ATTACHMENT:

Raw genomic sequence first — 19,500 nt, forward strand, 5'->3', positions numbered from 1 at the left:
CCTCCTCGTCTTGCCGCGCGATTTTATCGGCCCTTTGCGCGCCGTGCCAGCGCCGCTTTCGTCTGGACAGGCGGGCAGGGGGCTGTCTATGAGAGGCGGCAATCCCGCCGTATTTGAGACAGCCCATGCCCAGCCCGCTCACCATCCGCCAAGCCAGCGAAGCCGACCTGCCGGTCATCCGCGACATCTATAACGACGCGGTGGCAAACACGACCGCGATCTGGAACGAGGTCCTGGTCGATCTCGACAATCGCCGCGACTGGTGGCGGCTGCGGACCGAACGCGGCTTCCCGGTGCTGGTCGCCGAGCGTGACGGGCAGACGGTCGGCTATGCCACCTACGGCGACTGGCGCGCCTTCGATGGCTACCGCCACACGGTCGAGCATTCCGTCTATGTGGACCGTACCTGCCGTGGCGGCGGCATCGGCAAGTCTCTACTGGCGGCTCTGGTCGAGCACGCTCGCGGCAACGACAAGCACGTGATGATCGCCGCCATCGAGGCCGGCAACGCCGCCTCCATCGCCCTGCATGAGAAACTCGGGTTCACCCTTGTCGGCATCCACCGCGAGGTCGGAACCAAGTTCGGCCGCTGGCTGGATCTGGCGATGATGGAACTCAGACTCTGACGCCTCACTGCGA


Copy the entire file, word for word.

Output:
Raw genomic sequence first — 19,500 nt, forward strand, 5'->3', positions numbered from 1 at the left:
CCTCCTCGTCTTGCCGCGCGATTTTATCGGCCCTTTGCGCGCCGTGCCAGCGCCGCTTTCGTCTGGACAGGCGGGCAGGGGGCTGTCTATGAGAGGCGGCAATCCCGCCGTATTTGAGACAGCCCATGCCCAGCCCGCTCACCATCCGCCAAGCCAGCGAAGCCGACCTGCCGGTCATCCGCGACATCTATAACGACGCGGTGGCAAACACGACCGCGATCTGGAACGAGGTCCTGGTCGATCTCGACAATCGCCGCGACTGGTGGCGGCTGCGGACCGAACGCGGCTTCCCGGTGCTGGTCGCCGAGCGTGACGGGCAGACGGTCGGCTATGCCACCTACGGCGACTGGCGCGCCTTCGATGGCTACCGCCACACGGTCGAGCATTCCGTCTATGTGGACCGTACCTGCCGTGGCGGCGGCATCGGCAAGTCTCTACTGGCGGCTCTGGTCGAGCACGCTCGCGGCAACGACAAGCACGTGATGATCGCCGCCATCGAGGCCGGCAACGCCGCCTCCATCGCCCTGCATGAGAAACTCGGGTTCACCCTTGTCGGCATCCACCGCGAGGTCGGAACCAAGTTCGGCCGCTGGCTGGATCTGGCGATGATGGAACTCAGACTCTGACGCCTCACTGCGA